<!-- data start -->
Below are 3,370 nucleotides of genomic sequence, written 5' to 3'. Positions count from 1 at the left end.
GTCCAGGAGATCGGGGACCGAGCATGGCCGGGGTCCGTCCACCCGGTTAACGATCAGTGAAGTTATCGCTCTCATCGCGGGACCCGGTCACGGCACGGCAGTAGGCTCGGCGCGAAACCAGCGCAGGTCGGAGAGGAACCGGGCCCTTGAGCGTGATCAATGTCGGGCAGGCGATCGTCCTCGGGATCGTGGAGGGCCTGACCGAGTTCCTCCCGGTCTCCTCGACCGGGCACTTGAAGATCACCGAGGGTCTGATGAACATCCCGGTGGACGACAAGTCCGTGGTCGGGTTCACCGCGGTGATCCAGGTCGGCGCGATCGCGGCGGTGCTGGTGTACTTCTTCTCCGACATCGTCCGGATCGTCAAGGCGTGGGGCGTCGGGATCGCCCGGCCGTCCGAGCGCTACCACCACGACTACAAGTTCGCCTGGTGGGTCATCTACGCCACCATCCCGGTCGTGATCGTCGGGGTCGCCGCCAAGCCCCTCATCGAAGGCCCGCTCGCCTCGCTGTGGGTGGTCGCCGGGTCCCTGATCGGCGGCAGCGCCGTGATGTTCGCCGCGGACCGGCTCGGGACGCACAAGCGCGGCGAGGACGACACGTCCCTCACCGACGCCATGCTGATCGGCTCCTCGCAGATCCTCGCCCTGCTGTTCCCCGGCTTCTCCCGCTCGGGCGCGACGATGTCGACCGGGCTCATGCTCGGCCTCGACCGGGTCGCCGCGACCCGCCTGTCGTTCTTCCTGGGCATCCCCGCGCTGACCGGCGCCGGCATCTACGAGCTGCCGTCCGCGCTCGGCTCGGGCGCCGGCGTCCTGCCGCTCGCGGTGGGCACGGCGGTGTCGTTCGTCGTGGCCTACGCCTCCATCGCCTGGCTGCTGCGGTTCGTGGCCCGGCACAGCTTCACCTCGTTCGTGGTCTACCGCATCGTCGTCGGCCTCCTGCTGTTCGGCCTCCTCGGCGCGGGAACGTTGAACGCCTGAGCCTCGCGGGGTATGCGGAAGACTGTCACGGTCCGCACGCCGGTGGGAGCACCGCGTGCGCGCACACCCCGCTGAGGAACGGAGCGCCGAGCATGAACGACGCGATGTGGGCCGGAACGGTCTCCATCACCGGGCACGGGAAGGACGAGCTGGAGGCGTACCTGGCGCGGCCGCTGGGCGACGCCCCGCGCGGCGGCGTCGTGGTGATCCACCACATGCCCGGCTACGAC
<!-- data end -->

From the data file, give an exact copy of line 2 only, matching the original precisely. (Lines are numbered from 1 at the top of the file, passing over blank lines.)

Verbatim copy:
GTCCAGGAGATCGGGGACCGAGCATGGCCGGGGTCCGTCCACCCGGTTAACGATCAGTGAAGTTATCGCTCTCATCGCGGGACCCGGTCACGGCACGGCAGTAGGCTCGGCGCGAAACCAGCGCAGGTCGGAGAGGAACCGGGCCCTTGAGCGTGATCAATGTCGGGCAGGCGATCGTCCTCGGGATCGTGGAGGGCCTGACCGAGTTCCTCCCGGTCTCCTCGACCGGGCACTTGAAGATCACCGAGGGTCTGATGAACATCCCGGTGGACGACAAGTCCGTGGTCGGGTTCACCGCGGTGATCCAGGTCGGCGCGATCGCGGCGGTGCTGGTGTACTTCTTCTCCGACATCGTCCGGATCGTCAAGGCGTGGGGCGTCGGGATCGCCCGGCCGTCCGAGCGCTACCACCACGACTACAAGTTCGCCTGGTGGGTCATCTACGCCACCATCCCGGTCGTGATCGTCGGGGTCGCCGCCAAGCCCCTCATCGAAGGCCCGCTCGCCTCGCTGTGGGTGGTCGCCGGGTCCCTGATCGGCGGCAGCGCCGTGATGTTCGCCGCGGACCGGCTCGGGACGCACAAGCGCGGCGAGGACGACACGTCCCTCACCGACGCCATGCTGATCGGCTCCTCGCAGATCCTCGCCCTGCTGTTCCCCGGCTTCTCCCGCTCGGGCGCGACGATGTCGACCGGGCTCATGCTCGGCCTCGACCGGGTCGCCGCGACCCGCCTGTCGTTCTTCCTGGGCATCCCCGCGCTGACCGGCGCCGGCATCTACGAGCTGCCGTCCGCGCTCGGCTCGGGCGCCGGCGTCCTGCCGCTCGCGGTGGGCACGGCGGTGTCGTTCGTCGTGGCCTACGCCTCCATCGCCTGGCTGCTGCGGTTCGTGGCCCGGCACAGCTTCACCTCGTTCGTGGTCTACCGCATCGTCGTCGGCCTCCTGCTGTTCGGCCTCCTCGGCGCGGGAACGTTGAACGCCTGAGCCTCGCGGGGTATGCGGAAGACTGTCACGGTCCGCACGCCGGTGGGAGCACCGCGTGCGCGCACACCCCGCTGAGGAACGGAGCGCCGAGCATGAACGACGCGATGTGGGCCGGAACGGTCTCCATCACCGGGCACGGGAAGGACGAGCTGGAGGCGTACCTGGCGCGGCCGCTGGGCGACGCCCCGCGCGGCGGCGTCGTGGTGATCCACCACATGCCCGGCTACGAC